Tens of thousands of people woke up without power Saturday after a major winter storm battered huge swaths of the country, from the Deep South to the nation’s northeastern tip.
Up to 17 inches of snow and ice covered parts of New York State, Vermont, Indiana, and Maine early Saturday, the National Weather Service said in a tweet.
In a separate bulletin, it warned that “bitterly cold temperatures will span an area from the Southern Plains to the Ohio Valley and Northeast,” on Saturday.
Around 87,444 households were still without power in Tennessee early Saturday, while almost 56,000 woke up in the dark in New York state, according to tracking site poweroutage.us.
Parts of Michigan, Minnesota, New York, and North Dakota have been placed under winter advisory warnings into the weekend, the NWS said. But by Sunday things would gradually start to warm up, it added.
New York Gov. Kathy Hochul deployed 24 members of the National Guard to support recovery efforts in Ulster County “as a severe winter storm continues to affect the Mid-Hudson Region with heavy ice and snow,” her office said in a news release Friday.
“The state will deploy additional assets to support recovery operations for as long as is needed,” Hochul said.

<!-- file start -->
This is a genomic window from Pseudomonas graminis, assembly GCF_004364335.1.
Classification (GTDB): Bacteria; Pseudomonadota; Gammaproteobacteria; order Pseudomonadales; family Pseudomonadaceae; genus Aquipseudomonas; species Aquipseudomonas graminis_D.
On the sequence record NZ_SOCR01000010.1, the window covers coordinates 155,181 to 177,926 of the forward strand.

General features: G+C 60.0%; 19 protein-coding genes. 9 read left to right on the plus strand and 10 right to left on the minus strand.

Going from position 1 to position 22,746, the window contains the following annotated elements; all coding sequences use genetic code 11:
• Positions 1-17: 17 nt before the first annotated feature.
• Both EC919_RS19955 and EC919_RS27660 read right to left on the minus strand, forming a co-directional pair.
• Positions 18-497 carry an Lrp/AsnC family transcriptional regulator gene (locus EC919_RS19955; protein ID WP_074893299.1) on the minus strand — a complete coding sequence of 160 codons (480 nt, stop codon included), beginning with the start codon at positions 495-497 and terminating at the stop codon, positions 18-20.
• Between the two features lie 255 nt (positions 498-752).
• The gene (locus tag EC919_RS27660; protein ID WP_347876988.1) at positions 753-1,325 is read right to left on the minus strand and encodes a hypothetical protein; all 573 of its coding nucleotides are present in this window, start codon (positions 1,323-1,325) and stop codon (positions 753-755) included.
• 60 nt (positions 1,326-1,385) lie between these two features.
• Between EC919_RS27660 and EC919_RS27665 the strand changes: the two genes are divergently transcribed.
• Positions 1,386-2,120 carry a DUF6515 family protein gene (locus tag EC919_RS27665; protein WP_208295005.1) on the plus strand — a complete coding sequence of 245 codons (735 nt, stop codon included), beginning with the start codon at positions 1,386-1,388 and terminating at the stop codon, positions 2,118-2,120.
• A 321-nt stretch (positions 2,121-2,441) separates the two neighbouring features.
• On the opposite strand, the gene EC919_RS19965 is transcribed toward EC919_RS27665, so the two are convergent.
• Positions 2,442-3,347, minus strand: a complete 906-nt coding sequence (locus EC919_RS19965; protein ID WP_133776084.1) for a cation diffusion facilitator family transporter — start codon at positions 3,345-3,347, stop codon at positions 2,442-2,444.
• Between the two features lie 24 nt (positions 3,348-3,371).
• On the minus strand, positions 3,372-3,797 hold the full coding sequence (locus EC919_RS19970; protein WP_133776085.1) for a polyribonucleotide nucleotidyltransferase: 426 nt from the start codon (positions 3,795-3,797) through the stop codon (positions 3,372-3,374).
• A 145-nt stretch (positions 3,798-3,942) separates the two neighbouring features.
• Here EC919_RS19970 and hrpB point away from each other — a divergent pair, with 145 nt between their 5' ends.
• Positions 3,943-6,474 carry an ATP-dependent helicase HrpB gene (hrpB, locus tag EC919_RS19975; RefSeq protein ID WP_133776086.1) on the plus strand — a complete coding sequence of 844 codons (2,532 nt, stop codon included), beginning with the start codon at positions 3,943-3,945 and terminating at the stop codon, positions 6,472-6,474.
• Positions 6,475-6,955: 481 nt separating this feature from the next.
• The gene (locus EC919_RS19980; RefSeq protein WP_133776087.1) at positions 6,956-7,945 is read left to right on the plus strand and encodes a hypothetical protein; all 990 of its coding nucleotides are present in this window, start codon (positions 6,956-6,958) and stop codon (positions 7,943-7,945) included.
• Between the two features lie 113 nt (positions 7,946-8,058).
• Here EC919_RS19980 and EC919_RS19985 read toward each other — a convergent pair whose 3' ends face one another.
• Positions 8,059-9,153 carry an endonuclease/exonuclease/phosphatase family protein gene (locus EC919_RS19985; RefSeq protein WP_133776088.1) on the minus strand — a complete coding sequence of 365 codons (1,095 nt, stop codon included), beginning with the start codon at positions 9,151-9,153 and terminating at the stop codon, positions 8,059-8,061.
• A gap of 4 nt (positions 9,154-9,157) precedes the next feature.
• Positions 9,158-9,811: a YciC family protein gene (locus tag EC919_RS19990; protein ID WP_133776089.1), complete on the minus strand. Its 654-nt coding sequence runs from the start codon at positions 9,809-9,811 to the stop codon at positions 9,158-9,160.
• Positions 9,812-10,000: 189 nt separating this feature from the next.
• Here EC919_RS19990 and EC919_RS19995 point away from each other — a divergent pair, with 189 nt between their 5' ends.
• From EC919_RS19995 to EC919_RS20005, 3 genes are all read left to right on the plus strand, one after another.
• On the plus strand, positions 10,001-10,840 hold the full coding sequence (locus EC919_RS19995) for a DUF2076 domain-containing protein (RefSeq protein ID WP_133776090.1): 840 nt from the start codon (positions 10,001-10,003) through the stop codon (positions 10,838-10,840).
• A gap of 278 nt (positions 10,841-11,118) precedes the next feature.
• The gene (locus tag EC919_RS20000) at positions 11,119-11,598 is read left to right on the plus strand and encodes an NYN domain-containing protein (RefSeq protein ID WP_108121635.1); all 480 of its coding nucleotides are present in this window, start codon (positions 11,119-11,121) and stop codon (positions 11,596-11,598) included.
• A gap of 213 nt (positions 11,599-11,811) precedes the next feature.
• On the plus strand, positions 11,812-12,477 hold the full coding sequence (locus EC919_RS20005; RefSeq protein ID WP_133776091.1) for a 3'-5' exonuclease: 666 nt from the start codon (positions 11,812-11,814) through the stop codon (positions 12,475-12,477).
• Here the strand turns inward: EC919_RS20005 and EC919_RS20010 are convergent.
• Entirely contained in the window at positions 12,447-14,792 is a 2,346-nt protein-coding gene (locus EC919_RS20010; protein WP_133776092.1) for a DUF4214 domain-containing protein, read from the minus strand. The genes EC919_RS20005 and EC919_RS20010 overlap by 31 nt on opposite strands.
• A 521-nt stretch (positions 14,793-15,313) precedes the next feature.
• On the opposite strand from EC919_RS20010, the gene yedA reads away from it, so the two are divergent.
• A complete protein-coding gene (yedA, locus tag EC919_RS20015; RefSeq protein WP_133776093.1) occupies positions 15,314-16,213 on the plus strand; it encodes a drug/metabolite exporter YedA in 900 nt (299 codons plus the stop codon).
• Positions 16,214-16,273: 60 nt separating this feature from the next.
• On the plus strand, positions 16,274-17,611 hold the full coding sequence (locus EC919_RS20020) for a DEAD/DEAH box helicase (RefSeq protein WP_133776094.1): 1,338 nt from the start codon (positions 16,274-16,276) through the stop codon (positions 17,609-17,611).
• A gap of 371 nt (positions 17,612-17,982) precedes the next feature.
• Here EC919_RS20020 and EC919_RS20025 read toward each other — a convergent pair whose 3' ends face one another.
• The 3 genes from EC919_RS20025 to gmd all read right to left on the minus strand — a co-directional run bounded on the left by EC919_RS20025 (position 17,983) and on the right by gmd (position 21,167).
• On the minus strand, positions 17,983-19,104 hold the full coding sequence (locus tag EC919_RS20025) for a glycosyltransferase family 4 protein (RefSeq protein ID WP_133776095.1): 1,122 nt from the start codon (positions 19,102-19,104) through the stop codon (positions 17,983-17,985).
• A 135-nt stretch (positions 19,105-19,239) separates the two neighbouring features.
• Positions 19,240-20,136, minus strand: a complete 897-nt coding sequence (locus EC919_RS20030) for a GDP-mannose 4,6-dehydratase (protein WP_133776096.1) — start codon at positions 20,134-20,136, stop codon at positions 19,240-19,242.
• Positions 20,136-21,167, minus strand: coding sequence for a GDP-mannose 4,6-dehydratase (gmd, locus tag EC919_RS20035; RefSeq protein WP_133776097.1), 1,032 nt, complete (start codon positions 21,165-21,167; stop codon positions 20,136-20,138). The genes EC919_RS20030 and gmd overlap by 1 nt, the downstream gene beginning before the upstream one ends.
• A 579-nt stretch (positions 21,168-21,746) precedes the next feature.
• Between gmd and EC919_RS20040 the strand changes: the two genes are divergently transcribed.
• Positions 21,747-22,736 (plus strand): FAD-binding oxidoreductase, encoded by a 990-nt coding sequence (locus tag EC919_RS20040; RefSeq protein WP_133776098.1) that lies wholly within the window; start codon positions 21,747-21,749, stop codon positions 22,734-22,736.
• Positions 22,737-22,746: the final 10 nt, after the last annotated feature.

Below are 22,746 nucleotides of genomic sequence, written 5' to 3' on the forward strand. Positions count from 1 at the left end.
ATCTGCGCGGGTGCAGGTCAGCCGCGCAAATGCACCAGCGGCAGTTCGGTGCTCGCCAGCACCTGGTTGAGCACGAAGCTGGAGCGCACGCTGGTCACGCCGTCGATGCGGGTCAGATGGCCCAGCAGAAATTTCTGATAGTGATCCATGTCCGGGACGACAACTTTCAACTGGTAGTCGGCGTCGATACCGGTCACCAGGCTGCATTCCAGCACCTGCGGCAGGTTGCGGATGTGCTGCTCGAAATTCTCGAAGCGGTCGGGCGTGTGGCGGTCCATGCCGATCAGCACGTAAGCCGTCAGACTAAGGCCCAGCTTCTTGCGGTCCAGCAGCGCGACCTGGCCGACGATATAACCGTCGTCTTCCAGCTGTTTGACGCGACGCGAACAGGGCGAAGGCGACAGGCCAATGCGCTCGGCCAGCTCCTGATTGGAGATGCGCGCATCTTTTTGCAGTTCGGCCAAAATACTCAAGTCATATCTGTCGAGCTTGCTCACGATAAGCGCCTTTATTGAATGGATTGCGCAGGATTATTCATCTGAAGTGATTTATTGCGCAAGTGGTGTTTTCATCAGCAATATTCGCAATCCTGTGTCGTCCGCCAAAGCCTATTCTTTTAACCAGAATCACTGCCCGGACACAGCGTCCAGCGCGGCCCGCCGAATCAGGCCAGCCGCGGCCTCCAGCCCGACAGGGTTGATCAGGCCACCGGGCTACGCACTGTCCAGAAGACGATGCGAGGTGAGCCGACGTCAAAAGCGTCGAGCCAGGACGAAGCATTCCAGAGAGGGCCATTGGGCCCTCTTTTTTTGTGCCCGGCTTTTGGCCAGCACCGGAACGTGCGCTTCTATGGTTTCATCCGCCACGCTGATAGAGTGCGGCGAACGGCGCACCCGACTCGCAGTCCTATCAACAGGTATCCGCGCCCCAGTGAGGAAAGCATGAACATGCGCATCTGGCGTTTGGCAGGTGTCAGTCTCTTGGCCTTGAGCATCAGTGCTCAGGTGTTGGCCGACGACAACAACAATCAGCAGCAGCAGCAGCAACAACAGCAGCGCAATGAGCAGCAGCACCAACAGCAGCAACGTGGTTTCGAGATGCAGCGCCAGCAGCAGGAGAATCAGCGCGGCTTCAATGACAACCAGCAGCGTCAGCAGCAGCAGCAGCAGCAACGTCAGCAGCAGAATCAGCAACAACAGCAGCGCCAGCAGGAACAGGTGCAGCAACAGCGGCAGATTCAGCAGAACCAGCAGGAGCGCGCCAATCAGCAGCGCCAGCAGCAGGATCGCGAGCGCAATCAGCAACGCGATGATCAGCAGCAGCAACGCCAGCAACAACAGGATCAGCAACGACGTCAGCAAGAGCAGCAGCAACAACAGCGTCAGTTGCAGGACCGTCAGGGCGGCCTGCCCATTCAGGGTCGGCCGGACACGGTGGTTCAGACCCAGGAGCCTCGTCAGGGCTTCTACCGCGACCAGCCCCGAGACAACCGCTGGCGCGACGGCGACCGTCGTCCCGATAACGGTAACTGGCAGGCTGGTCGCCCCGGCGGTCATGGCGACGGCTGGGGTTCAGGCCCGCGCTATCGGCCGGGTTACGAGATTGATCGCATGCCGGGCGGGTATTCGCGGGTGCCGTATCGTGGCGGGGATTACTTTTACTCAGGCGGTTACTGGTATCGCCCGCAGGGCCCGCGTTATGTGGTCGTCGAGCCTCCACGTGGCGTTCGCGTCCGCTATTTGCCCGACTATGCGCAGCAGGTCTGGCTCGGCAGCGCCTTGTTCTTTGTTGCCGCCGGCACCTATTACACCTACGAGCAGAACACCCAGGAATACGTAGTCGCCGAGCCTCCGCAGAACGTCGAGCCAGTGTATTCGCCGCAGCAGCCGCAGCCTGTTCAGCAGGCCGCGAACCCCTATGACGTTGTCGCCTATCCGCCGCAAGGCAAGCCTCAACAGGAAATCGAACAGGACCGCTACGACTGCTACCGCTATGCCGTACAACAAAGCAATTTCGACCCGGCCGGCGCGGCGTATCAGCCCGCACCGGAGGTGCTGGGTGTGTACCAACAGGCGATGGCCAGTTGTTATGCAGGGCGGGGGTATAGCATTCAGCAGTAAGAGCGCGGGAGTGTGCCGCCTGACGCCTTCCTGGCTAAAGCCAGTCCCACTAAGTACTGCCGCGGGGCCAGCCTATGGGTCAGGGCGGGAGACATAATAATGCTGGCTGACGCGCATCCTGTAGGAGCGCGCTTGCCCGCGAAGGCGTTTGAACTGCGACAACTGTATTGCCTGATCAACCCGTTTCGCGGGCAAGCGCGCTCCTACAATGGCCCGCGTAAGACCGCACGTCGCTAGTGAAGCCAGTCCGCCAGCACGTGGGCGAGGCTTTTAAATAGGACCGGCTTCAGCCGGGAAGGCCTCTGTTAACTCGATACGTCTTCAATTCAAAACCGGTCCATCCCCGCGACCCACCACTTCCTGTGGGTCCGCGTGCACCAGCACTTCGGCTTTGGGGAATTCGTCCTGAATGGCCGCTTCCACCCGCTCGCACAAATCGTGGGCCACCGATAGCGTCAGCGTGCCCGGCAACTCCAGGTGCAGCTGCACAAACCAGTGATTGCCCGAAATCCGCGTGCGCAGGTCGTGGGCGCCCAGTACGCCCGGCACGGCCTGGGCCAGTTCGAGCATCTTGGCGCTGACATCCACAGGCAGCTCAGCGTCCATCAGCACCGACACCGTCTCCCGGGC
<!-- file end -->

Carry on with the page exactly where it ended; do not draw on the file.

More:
She had previouslywarned residents to stay home if possible to avoid ice-coated roadways and the threat of falling tree limbs in the Hudson Valley and Capital regions, according to the Associated Press.
“We’re not out of the danger zone yet,” she said. “The weather is wildly unpredictable.”
As roads became slippery, there were hundreds of car crashes.
“Patrols were going from one crash to another,” Massachusetts’ State Police tweeted Friday, adding that one person had died.
Officers had responded to at least 200 accidents since Thursday, the force said. “This number is most definitely low because reports are still being written and entered,” it added.
New Hampshire State Police also reported 72 crashes Friday morning, while Maine authorities reported at least 10. One accident in Memphis saw a 15-vehicle pile-up.
New York Gov. Kathy Hochul warned residents as the snow blows out to sea late Friday and Saturday to stay home if possible to avoid ice-coated roadways and the threat of falling tree limbs in the Hudson Valley and Capital regions, according to the Associated Press.
“We’re not out of the danger zone yet,” Hochul said. “The weather is wildly unpredictable.”
Further south, the clean up from a tornado which tore through Tennessee Thursday continued. Robert Knecht, Memphis’ public works director, said Thursday night said that 225 trees had been downed on the city’s streets.
They were in the minority, but the heavy snowfall was welcomed by some. Skiers and snowboarders in Vermont were happy to report some of the best conditions of the season.
“We’re just having a blast, the sauce is flowing,” one told the AP.